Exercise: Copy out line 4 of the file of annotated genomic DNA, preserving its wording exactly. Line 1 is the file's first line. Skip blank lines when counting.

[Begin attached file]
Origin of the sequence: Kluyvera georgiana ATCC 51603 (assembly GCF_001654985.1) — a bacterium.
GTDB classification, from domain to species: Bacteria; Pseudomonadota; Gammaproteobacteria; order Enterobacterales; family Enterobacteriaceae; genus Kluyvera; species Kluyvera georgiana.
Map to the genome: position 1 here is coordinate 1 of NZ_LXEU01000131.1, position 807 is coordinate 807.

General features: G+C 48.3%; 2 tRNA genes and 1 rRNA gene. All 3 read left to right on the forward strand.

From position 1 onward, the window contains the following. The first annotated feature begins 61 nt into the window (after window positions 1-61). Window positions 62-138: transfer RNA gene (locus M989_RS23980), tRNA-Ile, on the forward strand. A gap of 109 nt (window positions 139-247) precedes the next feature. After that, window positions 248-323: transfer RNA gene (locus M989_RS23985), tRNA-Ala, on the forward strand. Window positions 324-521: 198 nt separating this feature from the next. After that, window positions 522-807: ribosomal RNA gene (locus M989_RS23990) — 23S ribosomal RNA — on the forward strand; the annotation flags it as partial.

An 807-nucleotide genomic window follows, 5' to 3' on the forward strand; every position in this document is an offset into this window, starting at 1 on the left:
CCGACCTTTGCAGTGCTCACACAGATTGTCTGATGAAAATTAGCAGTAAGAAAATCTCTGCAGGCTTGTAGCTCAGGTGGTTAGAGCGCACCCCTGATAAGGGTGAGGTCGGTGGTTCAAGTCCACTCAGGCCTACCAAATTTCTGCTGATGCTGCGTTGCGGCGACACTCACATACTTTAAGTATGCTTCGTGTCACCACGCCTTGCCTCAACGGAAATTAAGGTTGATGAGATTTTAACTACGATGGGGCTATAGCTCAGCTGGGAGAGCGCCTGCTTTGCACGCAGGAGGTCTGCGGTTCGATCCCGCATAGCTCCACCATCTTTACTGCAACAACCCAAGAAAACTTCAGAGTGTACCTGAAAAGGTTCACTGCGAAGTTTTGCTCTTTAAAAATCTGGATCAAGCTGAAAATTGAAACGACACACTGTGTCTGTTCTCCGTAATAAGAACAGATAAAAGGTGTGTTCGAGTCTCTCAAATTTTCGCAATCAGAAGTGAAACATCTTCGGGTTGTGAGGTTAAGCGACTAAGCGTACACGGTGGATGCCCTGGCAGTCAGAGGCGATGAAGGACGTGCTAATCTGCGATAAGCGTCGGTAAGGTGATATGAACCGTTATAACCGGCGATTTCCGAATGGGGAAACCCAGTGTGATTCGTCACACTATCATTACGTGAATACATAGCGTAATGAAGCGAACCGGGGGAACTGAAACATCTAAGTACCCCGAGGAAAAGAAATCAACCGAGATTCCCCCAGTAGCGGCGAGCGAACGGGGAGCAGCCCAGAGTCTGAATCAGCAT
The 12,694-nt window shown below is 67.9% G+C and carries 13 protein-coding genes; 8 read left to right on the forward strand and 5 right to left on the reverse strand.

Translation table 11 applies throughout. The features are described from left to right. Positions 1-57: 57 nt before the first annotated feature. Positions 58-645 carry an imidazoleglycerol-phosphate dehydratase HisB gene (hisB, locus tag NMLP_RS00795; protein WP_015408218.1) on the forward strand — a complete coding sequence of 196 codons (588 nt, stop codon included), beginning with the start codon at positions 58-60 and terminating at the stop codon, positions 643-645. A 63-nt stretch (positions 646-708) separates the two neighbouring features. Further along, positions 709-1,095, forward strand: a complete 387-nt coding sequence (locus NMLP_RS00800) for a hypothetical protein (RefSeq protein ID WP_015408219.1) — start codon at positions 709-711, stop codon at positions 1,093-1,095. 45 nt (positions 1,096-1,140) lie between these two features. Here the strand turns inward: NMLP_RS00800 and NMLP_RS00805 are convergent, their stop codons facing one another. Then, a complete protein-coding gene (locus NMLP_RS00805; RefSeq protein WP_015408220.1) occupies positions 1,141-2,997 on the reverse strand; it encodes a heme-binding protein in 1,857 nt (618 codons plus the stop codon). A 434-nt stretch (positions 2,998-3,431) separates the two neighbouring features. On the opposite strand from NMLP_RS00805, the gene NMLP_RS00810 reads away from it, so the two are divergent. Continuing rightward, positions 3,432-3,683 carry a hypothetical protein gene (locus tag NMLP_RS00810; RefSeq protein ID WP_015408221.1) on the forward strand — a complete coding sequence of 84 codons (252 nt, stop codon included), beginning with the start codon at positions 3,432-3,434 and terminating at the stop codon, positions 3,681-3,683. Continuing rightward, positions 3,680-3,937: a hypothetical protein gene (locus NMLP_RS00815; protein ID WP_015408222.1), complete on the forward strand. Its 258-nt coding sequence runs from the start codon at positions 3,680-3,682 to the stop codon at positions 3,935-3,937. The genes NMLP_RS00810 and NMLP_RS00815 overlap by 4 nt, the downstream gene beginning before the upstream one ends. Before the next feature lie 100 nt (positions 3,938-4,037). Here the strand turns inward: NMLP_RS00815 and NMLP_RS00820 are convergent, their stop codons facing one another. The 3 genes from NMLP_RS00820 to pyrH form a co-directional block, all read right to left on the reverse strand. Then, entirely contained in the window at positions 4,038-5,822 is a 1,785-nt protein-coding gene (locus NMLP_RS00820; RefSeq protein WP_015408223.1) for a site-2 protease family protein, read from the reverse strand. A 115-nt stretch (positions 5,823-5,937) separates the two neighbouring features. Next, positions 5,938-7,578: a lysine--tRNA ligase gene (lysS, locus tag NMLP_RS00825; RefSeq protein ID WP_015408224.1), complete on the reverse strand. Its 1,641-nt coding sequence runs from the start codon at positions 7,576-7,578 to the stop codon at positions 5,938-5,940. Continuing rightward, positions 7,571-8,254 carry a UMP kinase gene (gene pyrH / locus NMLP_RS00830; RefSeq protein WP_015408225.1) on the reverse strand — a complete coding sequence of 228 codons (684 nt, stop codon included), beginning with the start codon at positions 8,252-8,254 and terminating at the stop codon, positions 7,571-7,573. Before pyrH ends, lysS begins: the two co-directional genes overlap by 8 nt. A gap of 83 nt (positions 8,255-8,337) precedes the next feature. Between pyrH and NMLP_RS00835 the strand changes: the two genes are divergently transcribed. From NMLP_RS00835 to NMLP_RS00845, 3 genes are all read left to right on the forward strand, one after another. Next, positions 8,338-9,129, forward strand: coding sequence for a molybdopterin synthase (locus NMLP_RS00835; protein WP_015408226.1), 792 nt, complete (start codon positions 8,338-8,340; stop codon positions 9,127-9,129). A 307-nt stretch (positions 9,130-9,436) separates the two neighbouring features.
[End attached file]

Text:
General features: G+C 48.3%; 2 tRNA genes and 1 rRNA gene. All 3 read left to right on the forward strand.